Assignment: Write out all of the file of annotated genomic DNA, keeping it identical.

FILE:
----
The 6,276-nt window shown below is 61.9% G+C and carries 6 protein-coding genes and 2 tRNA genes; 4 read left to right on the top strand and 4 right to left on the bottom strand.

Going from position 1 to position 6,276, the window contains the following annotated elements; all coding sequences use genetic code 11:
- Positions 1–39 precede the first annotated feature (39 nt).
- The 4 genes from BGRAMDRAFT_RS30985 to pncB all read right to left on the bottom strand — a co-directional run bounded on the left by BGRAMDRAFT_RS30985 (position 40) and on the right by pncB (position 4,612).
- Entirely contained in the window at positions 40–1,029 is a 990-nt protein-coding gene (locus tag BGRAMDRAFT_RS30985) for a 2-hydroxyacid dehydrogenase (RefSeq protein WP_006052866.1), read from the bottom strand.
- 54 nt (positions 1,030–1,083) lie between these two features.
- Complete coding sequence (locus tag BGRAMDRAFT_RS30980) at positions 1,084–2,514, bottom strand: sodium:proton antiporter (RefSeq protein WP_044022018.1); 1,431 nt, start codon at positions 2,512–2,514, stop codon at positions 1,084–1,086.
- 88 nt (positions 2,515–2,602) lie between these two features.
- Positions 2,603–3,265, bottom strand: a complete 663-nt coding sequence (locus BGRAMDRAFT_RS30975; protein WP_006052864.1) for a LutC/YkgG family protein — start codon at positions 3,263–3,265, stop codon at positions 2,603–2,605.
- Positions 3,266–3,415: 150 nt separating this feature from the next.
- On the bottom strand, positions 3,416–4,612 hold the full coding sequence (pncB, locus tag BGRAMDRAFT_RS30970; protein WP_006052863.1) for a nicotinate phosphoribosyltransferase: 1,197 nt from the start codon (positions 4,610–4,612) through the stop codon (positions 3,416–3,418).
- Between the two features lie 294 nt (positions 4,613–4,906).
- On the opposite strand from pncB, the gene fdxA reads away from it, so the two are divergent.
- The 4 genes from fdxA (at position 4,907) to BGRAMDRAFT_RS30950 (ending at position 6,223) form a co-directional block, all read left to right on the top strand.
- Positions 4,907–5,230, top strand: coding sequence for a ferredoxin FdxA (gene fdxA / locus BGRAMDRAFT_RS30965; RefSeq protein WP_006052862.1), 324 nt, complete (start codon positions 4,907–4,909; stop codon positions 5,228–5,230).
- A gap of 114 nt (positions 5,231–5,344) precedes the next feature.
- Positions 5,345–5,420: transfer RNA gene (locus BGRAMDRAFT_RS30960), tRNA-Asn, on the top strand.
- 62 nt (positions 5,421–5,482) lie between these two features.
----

The 6,276-nt window shown below is 61.9% G+C and carries 6 protein-coding genes and 2 tRNA genes; 4 read left to right on the top strand and 4 right to left on the bottom strand.

Going from position 1 to position 6,276, the window contains the following annotated elements; all coding sequences use genetic code 11:
- Positions 1–39 precede the first annotated feature (39 nt).
- The 4 genes from BGRAMDRAFT_RS30985 to pncB all read right to left on the bottom strand — a co-directional run bounded on the left by BGRAMDRAFT_RS30985 (position 40) and on the right by pncB (position 4,612).
- Entirely contained in the window at positions 40–1,029 is a 990-nt protein-coding gene (locus tag BGRAMDRAFT_RS30985) for a 2-hydroxyacid dehydrogenase (RefSeq protein WP_006052866.1), read from the bottom strand.
- 54 nt (positions 1,030–1,083) lie between these two features.
- Complete coding sequence (locus tag BGRAMDRAFT_RS30980) at positions 1,084–2,514, bottom strand: sodium:proton antiporter (RefSeq protein WP_044022018.1); 1,431 nt, start codon at positions 2,512–2,514, stop codon at positions 1,084–1,086.
- 88 nt (positions 2,515–2,602) lie between these two features.
- Positions 2,603–3,265, bottom strand: a complete 663-nt coding sequence (locus BGRAMDRAFT_RS30975; protein WP_006052864.1) for a LutC/YkgG family protein — start codon at positions 3,263–3,265, stop codon at positions 2,603–2,605.
- Positions 3,266–3,415: 150 nt separating this feature from the next.
- On the bottom strand, positions 3,416–4,612 hold the full coding sequence (pncB, locus tag BGRAMDRAFT_RS30970; protein WP_006052863.1) for a nicotinate phosphoribosyltransferase: 1,197 nt from the start codon (positions 4,610–4,612) through the stop codon (positions 3,416–3,418).
- Between the two features lie 294 nt (positions 4,613–4,906).
- On the opposite strand from pncB, the gene fdxA reads away from it, so the two are divergent.
- The 4 genes from fdxA (at position 4,907) to BGRAMDRAFT_RS30950 (ending at position 6,223) form a co-directional block, all read left to right on the top strand.
- Positions 4,907–5,230, top strand: coding sequence for a ferredoxin FdxA (gene fdxA / locus BGRAMDRAFT_RS30965; RefSeq protein WP_006052862.1), 324 nt, complete (start codon positions 4,907–4,909; stop codon positions 5,228–5,230).
- A gap of 114 nt (positions 5,231–5,344) precedes the next feature.
- Positions 5,345–5,420: transfer RNA gene (locus BGRAMDRAFT_RS30960), tRNA-Asn, on the top strand.
- 62 nt (positions 5,421–5,482) lie between these two features.